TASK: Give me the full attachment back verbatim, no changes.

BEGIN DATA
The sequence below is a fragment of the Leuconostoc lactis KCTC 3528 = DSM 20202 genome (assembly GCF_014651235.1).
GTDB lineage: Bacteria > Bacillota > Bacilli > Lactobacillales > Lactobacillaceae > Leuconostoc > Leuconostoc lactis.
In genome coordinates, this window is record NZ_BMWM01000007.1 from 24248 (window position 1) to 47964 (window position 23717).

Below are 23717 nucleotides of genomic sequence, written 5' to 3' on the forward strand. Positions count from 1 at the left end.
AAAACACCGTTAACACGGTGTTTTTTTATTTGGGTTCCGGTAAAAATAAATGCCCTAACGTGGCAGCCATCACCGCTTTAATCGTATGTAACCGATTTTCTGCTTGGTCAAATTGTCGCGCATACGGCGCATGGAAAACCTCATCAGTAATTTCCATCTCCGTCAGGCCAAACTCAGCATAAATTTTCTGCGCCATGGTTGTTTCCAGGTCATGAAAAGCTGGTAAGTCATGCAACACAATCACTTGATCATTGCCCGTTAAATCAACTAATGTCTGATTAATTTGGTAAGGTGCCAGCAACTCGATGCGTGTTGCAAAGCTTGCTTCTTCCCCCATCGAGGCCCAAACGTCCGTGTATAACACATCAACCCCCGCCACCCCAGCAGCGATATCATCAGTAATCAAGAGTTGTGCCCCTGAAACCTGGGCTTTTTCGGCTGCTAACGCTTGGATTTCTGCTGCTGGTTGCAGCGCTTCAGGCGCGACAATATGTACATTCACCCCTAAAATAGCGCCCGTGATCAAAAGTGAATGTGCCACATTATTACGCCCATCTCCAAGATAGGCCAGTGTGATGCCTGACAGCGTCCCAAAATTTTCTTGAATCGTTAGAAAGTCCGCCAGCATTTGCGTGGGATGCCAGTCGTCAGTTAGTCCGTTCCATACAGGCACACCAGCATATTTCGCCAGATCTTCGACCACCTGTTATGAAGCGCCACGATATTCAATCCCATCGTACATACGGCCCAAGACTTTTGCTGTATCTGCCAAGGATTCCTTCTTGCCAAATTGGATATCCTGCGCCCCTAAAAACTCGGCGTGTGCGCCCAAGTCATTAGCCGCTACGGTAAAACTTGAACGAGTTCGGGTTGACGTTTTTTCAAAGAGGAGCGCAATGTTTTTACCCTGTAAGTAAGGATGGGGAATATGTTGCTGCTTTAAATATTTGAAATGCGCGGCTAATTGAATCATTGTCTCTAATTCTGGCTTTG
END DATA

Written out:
The sequence below is a fragment of the Leuconostoc lactis KCTC 3528 = DSM 20202 genome (assembly GCF_014651235.1).
GTDB lineage: Bacteria > Bacillota > Bacilli > Lactobacillales > Lactobacillaceae > Leuconostoc > Leuconostoc lactis.
In genome coordinates, this window is record NZ_BMWM01000007.1 from 24248 (window position 1) to 47964 (window position 23717).

Below are 23717 nucleotides of genomic sequence, written 5' to 3' on the forward strand. Positions count from 1 at the left end.
AAAACACCGTTAACACGGTGTTTTTTTATTTGGGTTCCGGTAAAAATAAATGCCCTAACGTGGCAGCCATCACCGCTTTAATCGTATGTAACCGATTTTCTGCTTGGTCAAATTGTCGCGCATACGGCGCATGGAAAACCTCATCAGTAATTTCCATCTCCGTCAGGCCAAACTCAGCATAAATTTTCTGCGCCATGGTTGTTTCCAGGTCATGAAAAGCTGGTAAGTCATGCAACACAATCACTTGATCATTGCCCGTTAAATCAACTAATGTCTGATTAATTTGGTAAGGTGCCAGCAACTCGATGCGTGTTGCAAAGCTTGCTTCTTCCCCCATCGAGGCCCAAACGTCCGTGTATAACACATCAACCCCCGCCACCCCAGCAGCGATATCATCAGTAATCAAGAGTTGTGCCCCTGAAACCTGGGCTTTTTCGGCTGCTAACGCTTGGATTTCTGCTGCTGGTTGCAGCGCTTCAGGCGCGACAATATGTACATTCACCCCTAAAATAGCGCCCGTGATCAAAAGTGAATGTGCCACATTATTACGCCCATCTCCAAGATAGGCCAGTGTGATGCCTGACAGCGTCCCAAAATTTTCTTGAATCGTTAGAAAGTCCGCCAGCATTTGCGTGGGATGCCAGTCGTCAGTTAGTCCGTTCCATACAGGCACACCAGCATATTTCGCCAGATCTTCGACCACCTGTTATGAAGCGCCACGATATTCAATCCCATCGTACATACGGCCCAAGACTTTTGCTGTATCTGCCAAGGATTCCTTCTTGCCAAATTGGATATCCTGCGCCCCTAAAAACTCGGCGTGTGCGCCCAAGTCATTAGCCGCTACGGTAAAACTTGAACGAGTTCGGGTTGACGTTTTTTCAAAGAGGAGCGCAATGTTTTTACCCTGTAAGTAAGGATGGGGAATATGTTGCTGCTTTAAATATTTGAAATGCGCGGCTAATTGAATCATTGTCTCTAATTCTGGCTTTG